Wary of air strikes, ISIS militants change tactics

The insurgents have gone underground in their main Syrian stronghold since the air strikes on the group in Syria began

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Militants of Islamic State of Iraq and Syria (ISIS) militants are changing tactics in the face of U.S. air strikes in northern Iraq, ditching conspicuous convoys in favor of motorcycles and planting their black flags on civilian homes, tribal sources and eyewitnesses say.

They reported fewer militant checkpoints to weed out “apostates” and less cell phone use since the air strikes intensified and more U.S. allies pledged to join the campaign that began in August, saying the militants had also split up to limit casualties.

A tribal sheikh from a village south of Kirkuk said ISIS elements “abandoned one of their biggest headquarters in the village” when they heard the air strike campaign was likely to target their area.

“They took all their furniture, vehicles and weapons. Then they planted roadside bombs and destroyed the headquarters,” said the tribal sheikh who declined to be named.

“They don't move in military convoys like before. Instead they use motorcycles, bicycles, and if necessary, they use camouflaged cars,” he said.

The militants have also taken to erecting their notorious black flag on the rooftops of several mostly empty residential houses and buildings, to create confusion about their actual presence.

Civilian casualties are a major concern as U.S. war planes venture deeper into the Tigris River valley and to Iraq's western desert in the name of breaking ISIS's grip on mostly Sunni parts of Iraq -- nearly one-third of the country. France has also taken part in the air campaign.

Tribal and local intelligence sources said an air strike on Thursday near Bashir town, 20 km (12 miles) south of Kirkuk, had killed two local senior ISIS leaders while they were receiving a group of militants from Syria and Mosul. Ongoing fighting makes it impossible to verify the reports.

A U.S.-led coalition has started bombing the militants in Syria as well, fearing the Sunni extremist group could threaten national security from a caliphate they have declared in territory seized there and through the border into Iraq.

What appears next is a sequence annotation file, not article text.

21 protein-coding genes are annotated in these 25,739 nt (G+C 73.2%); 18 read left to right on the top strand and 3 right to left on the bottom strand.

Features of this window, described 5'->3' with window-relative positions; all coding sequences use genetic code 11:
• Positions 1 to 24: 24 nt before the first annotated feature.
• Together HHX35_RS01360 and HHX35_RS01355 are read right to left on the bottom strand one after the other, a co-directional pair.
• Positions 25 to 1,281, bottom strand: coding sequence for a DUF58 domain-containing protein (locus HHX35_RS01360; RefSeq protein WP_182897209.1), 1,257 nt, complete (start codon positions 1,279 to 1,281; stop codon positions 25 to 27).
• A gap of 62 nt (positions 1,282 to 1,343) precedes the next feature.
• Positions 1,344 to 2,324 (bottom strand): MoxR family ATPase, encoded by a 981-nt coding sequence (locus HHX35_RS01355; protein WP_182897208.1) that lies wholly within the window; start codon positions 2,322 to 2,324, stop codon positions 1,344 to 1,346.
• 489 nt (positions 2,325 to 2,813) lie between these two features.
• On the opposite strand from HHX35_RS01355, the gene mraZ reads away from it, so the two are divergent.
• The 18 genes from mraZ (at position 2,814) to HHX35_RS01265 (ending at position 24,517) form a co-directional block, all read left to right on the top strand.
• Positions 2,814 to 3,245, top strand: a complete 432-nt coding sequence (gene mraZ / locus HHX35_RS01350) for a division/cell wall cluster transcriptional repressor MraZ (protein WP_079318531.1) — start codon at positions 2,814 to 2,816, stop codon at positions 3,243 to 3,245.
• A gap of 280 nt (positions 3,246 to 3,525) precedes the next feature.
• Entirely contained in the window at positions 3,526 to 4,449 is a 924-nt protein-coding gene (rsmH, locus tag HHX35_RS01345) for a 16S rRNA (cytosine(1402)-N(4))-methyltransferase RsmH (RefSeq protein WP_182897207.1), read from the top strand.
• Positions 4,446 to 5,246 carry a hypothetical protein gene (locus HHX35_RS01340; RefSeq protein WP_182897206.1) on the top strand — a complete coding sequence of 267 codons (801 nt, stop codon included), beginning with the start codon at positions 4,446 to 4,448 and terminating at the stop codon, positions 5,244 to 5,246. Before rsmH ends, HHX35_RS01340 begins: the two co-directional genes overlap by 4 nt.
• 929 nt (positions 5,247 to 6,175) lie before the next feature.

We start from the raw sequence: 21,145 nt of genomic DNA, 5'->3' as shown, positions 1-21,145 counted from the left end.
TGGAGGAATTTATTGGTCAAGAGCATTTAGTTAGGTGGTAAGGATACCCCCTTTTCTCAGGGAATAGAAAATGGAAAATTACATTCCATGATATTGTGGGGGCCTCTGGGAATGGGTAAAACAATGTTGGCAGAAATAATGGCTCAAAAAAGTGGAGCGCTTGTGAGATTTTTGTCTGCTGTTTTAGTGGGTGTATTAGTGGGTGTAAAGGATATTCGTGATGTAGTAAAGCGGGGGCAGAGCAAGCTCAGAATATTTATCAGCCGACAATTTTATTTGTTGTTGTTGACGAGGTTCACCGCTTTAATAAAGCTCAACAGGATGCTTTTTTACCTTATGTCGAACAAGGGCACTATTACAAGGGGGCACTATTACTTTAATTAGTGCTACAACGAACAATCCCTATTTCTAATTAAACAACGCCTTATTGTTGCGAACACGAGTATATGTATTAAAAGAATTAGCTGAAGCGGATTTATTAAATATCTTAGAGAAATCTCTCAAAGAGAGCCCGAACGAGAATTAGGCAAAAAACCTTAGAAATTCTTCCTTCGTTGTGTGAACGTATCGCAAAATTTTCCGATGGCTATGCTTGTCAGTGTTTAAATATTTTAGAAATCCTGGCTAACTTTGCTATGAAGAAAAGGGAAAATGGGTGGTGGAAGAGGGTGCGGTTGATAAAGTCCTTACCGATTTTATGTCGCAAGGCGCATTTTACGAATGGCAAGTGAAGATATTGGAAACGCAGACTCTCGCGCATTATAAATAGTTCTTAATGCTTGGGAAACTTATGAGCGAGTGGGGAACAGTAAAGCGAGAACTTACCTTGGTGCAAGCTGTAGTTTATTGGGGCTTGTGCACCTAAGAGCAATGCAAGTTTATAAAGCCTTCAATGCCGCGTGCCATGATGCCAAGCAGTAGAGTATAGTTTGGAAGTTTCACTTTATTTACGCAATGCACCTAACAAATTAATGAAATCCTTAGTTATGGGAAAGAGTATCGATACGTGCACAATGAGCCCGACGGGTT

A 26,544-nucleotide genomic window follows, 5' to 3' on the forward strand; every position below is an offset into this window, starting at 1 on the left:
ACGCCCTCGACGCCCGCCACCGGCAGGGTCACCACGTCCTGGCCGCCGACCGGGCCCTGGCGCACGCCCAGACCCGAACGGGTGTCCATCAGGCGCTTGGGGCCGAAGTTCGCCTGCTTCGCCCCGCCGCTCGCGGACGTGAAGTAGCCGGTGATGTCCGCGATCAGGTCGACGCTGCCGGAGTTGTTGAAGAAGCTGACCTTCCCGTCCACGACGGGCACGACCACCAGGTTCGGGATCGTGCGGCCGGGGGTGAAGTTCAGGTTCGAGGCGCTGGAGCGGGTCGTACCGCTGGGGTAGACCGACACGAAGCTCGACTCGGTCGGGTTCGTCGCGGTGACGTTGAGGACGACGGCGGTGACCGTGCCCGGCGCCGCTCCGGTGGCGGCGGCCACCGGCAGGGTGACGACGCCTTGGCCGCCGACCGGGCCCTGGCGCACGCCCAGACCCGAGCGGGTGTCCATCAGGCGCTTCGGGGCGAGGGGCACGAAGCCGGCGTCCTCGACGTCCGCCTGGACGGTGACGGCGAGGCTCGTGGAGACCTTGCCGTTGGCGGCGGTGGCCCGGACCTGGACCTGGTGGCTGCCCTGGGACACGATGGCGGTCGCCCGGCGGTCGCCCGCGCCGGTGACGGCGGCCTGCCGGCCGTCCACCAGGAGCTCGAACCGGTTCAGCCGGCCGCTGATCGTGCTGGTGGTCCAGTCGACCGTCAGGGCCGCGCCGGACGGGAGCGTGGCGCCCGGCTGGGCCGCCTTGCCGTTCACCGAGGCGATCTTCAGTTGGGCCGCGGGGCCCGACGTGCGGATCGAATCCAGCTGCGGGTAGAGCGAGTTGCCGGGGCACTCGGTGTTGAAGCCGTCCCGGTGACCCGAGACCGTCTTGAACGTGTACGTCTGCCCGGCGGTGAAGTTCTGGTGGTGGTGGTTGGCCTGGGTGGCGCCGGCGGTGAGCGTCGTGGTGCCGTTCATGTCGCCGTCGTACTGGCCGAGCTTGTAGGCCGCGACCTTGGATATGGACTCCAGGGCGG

Arab allies have joined in and this week Denmark and Britain both pledged fighter jets to Iraq but not Syria.

In another village near Haweeja in northern Iraq, a source said the militants had ditched the use of long convoys of conspicuous vehicles with mounted machine guns and also noted their new preference for motor-bikes.

ISIS fighters, who have controlled much of Syria's eastern oil and agricultural provinces for more than a year, swept through mainly Sunni Muslim regions of north Iraq in mid-June, seizing cities including Mosul and Tikrit and halting less than 100 miles (160 km) from the capital Baghdad.

But their recent moves suggest they are worried about the air strikes, which are backed on the ground by a largely hapless Iraqi army but a more formidable Kurdish peshmerga force.

“They were executing people like drinking water ... Now the air strikes are very active and have decreased the (militants') ability,” Sheikh Anwar al-Assy al-Obeidi, the head of his tribe in Kirkuk and across Iraq, told Reuters.

“Wherever they hide, people want to get rid of them because they're afraid their houses will be struck,” said Obeidi, who fled to Kurdistan this summer after ISIS blew up his home.

The insurgents have gone underground in their main Syrian stronghold since U.S. President Barack Obama authorized U.S. air strikes on the group in Syria - which began earlier this week.

They have disappeared from streets, redeployed weapons and fighters, and cut down their media exposure, residents said.

The air strikes have by no means crippled them. Their fighters edged towards a strategic town on northern Syria's border with Turkey on Friday, battling Kurdish forces, while air strikes hit their oilfields and bases in Syria's east.

In the eastern Iraqi province of Diyala, an eyewitness said the air strikes had forced the militants to cut back the number of checkpoints which inspected identity cards, looking for those they considered “apostates”: Shi'ites, policemen, soldiers.

“They have also increased the number of headquarters, instead of two, they now have 20, with only 3-4 people in each one of them,” said the eyewitness.

An eyewitness in Jalawla town in Diyala also said the militants had decreased their presence on the frontline, no longer confronting army troops with large numbers.

In Tikrit, police colonel Hassan al-Jabouri said the militants had withdrawn their checkpoints from main thoroughfares in the city, retreating to side streets.

“They have also switched cars between the areas they control and our intelligence indicates that they have all changed their cell phones. These are always shut and the batteries are removed unless they need to use them,” Jabouri told Reuters.

In perhaps the most obvious indication the militants are wary of the strikes, they have taken to digging and hiding in trenches -- just big enough for two people -- in residents' backyards.

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